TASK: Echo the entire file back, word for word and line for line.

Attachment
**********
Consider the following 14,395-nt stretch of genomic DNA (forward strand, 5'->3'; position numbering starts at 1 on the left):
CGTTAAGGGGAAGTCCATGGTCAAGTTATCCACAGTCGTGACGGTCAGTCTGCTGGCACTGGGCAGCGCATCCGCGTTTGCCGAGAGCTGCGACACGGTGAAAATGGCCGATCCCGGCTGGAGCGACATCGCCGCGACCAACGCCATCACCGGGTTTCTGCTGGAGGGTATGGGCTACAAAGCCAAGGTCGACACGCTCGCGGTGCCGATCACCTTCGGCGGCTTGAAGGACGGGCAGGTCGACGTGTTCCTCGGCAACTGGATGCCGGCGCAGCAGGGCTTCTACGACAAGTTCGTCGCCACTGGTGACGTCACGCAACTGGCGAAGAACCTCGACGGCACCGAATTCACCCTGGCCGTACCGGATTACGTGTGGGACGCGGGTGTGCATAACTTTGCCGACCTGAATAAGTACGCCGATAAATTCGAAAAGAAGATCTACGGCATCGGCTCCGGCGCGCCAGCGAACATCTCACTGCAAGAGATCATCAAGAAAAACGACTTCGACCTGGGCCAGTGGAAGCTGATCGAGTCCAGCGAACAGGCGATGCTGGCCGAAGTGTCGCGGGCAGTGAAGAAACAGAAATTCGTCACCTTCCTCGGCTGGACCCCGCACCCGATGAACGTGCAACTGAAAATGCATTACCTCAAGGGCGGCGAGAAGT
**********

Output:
Consider the following 14,395-nt stretch of genomic DNA (forward strand, 5'->3'; position numbering starts at 1 on the left):
CGTTAAGGGGAAGTCCATGGTCAAGTTATCCACAGTCGTGACGGTCAGTCTGCTGGCACTGGGCAGCGCATCCGCGTTTGCCGAGAGCTGCGACACGGTGAAAATGGCCGATCCCGGCTGGAGCGACATCGCCGCGACCAACGCCATCACCGGGTTTCTGCTGGAGGGTATGGGCTACAAAGCCAAGGTCGACACGCTCGCGGTGCCGATCACCTTCGGCGGCTTGAAGGACGGGCAGGTCGACGTGTTCCTCGGCAACTGGATGCCGGCGCAGCAGGGCTTCTACGACAAGTTCGTCGCCACTGGTGACGTCACGCAACTGGCGAAGAACCTCGACGGCACCGAATTCACCCTGGCCGTACCGGATTACGTGTGGGACGCGGGTGTGCATAACTTTGCCGACCTGAATAAGTACGCCGATAAATTCGAAAAGAAGATCTACGGCATCGGCTCCGGCGCGCCAGCGAACATCTCACTGCAAGAGATCATCAAGAAAAACGACTTCGACCTGGGCCAGTGGAAGCTGATCGAGTCCAGCGAACAGGCGATGCTGGCCGAAGTGTCGCGGGCAGTGAAGAAACAGAAATTCGTCACCTTCCTCGGCTGGACCCCGCACCCGATGAACGTGCAACTGAAAATGCATTACCTCAAGGGCGGCGAGAAGT